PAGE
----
Diversity and Inclusion

A Leader's Guide to LGBTQ+ Talent Strategy

 



LGBTQ+ executives are less likely than others to believe their organizations are effective at fostering inclusive cultures, based on RRA's D&I Pulse data for more than 700 executives in the US and Canada. We look at root causes and what leading companies do to attract and retain LGBTQ+ talent.

Encouraging diversity and fostering an inclusive working environment are widely considered the right things to do. However, research increasingly shows they are also key to maximizing business performance. Russell Reynolds Associates’ second annual Diversity and Inclusion (D&I) Pulse survey asked more than 1,800 executives worldwide about their perceptions of their organizations' cultures and commitment to D&I. We also asked for specific feedback on their leaders' styles. A key finding: Inclusive leadership behaviors profoundly affected their experiences – and often performance – in the workplace.

When leaders demonstrated inclusive behaviors such as visibly committing to D&I and encouraging people to voice different opinions, more than 90 percent of executives felt they had a positive working relationship with that leader, could bring their authentic selves to work and wanted to remain in their jobs.

Further bolstering the importance of inclusive behaviors, recent research shows that companies with diverse leadership teams and inclusive cultures are more likely to be innovative, and consequently produce higher revenues than their more homogeneous counterparts. These effects are not insignificant: one recent study found organizations with inclusive cultures were twice as likely as others to meet or exceed financial targets, and six times as likely to foster innovation.1

Despite the strong argument for cultivating D&I, many leaders still find it a challenge to translate that knowledge into meaningful action. RRA data shows that diverse populations frequently feel less positive about their work experiences than others, a feeling that is particularly acute for LGBTQ+ executives.

Based on data from more than 700 executives in the US and Canada, RRA compared the D&I Pulse responses related to perceptions and experiences in the workplace of the 8 percent (55 executives) who self-identified as LGBTQ+ to those of others:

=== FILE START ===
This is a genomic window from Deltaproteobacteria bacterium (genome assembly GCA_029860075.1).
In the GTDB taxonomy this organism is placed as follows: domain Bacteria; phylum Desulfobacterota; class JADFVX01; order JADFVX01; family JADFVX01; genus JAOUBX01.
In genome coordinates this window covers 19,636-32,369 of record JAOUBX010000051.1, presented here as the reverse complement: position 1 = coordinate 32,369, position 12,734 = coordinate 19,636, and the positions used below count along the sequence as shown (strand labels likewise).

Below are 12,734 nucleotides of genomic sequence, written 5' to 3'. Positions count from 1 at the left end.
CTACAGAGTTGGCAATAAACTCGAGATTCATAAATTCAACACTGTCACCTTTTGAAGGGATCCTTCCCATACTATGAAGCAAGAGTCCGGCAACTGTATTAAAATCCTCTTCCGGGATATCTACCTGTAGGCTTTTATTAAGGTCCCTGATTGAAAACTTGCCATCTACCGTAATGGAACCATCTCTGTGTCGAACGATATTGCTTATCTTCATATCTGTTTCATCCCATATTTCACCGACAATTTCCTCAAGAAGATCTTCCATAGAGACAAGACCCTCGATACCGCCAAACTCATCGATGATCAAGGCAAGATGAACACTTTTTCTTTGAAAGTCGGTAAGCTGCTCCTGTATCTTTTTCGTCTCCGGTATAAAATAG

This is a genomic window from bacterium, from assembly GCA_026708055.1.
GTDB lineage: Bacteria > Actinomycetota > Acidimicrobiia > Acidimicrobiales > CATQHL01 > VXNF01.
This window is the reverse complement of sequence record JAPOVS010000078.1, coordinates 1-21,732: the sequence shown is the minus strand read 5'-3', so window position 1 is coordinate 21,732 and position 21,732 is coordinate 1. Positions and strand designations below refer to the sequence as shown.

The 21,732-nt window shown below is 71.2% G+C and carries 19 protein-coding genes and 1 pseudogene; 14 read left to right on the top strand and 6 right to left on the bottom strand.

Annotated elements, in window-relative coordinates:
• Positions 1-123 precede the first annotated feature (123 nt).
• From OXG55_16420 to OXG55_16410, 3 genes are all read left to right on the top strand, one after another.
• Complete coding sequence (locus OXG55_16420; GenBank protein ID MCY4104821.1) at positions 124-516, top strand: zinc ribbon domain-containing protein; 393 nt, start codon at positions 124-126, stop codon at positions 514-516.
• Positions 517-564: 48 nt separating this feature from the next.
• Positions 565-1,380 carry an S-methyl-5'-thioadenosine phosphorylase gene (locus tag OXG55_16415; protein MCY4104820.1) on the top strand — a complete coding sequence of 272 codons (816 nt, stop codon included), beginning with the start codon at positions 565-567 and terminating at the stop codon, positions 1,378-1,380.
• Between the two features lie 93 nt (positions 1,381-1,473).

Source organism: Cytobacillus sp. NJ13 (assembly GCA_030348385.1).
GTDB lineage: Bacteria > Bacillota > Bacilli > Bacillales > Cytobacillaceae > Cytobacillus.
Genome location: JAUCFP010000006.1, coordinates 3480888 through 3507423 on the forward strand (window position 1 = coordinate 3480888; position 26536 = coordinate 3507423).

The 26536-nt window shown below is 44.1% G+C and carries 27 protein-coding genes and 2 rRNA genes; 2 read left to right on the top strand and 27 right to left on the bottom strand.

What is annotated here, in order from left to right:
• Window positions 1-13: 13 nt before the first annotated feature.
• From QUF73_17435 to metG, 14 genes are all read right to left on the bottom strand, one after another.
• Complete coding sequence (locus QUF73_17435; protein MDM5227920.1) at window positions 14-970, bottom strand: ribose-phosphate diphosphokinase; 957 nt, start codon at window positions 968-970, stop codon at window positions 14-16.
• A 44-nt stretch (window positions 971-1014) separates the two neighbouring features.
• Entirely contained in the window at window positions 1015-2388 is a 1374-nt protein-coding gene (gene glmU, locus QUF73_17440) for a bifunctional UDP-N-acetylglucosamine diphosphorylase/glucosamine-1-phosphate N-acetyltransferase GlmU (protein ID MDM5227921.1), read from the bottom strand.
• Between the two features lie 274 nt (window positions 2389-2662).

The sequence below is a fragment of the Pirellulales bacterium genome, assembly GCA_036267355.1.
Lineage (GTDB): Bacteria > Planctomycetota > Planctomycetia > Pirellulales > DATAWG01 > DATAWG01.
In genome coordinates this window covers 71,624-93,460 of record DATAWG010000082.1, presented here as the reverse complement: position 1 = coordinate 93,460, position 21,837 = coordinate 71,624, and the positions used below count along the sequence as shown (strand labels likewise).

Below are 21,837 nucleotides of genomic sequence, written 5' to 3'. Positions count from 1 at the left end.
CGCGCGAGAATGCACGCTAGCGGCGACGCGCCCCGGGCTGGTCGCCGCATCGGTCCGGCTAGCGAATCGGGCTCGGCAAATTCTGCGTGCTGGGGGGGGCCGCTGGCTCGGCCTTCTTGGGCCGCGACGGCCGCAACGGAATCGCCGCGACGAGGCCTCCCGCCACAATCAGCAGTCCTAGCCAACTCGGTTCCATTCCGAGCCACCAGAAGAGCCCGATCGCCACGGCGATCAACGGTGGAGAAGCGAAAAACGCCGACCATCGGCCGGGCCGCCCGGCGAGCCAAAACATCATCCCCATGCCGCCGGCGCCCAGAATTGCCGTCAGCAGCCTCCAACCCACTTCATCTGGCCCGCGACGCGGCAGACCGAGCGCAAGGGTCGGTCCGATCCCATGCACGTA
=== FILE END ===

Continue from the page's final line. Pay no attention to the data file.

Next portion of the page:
Marketplace Perspectives

In line with RRA’s findings about the workplace experiences of LGBTQ+ executives, the recent “Workplace Divided” report by Human Rights Campaign reveals ongoing challenges in the workplace for the broader population of LGBTQ+ employees.


 

 

The Path Forward

Membership status in the LGBTQ+ community is often invisible. Yet by not attempting to create an inclusive environment where people can feel free to disclose their true identities – including LGBTQ+ status – companies risk eroding productivity and losing key talent.

Based on the survey responses of LGBTQ+ executives, RRA’s D&I Pulse data point to three primary areas for attracting, selecting, retaining and developing this group: raising awareness, mitigating hostility by managing risks and developing internal networks.

In practice, we recommend the following steps to help organizations make progress in these areas and ultimately improve talent outcomes.


 

Building an inclusive work environment takes time. Non-LGBTQ+ employees need education and encouragement to change tone-deaf behaviors, and LGBTQ+ employees may understandably need to see a track record of improvement before they feel truly included.

The good news is that the first step is typically the hardest – and the more such steps become standard practice, the easier it will be for other companies to take them. With consistent and sincere investment, companies stand to see change that not only transforms their businesses, but also transforms lives.

 

Pride in Practice

A small cadre of organizations are widely recognized for their best-in-class approaches to fostering inclusive environments for LGBTQ+ employees. Here, we profile four of them based on our conversations and public information.

Across these and other leading organizations, a common theme is that they have learned how to customize efforts for raising awareness, mitigating hostility and building networks for each of the three groups most critical to making LGBTQ+ inclusion part of D&I strategy.



   


1 Juliet Bourke and Bernadette Dillon, The diversity and inclusion revolution: Eight powerful truths, Deloitte Review (Issue 22).

2 Amy Elisa Jackson, Leading By Example: How IBM Is Promoting LGBT Pride Across the Globe June 8, 2017, https://www.glassdoor.com/blog/ibm-diversity-lgbt-pride/

https://www.jpmorganchase.com/corporate/news/insights/pride-paving-way-for-others.htm

Based on The Coca-Cola Company website.

5 Based on interviews with Bain executives.


 

Authors

Harsonal Sachar leads knowledge for Russell Reynolds Associates’ Diversity & Inclusion practice. She is based in Toronto.

Noble Stafford leads the US research organization for Russell Reynolds Associates. He is based in Chicago.

TR Straub is a member of Russell Reynolds Associates Corporate Officers practice and its Diversity & Inclusion practice. He is based in Washington DC.

Alix Stuart is a senior writer with Russell Reynolds Associates' Center for Leadership Insight. She is based in Boston.






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Discover more about our expertise in

Diversity And Inclusion


We truly understand that nurturing and sustaining diverse and inclusive leadership is a proven way for companies to make smarter decisions.
Learn More

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Get the newsletter that prepares you for what's next with valuable insights across industries and geographies.
A Leader's Guide to LGBTQ+ Talent Strategy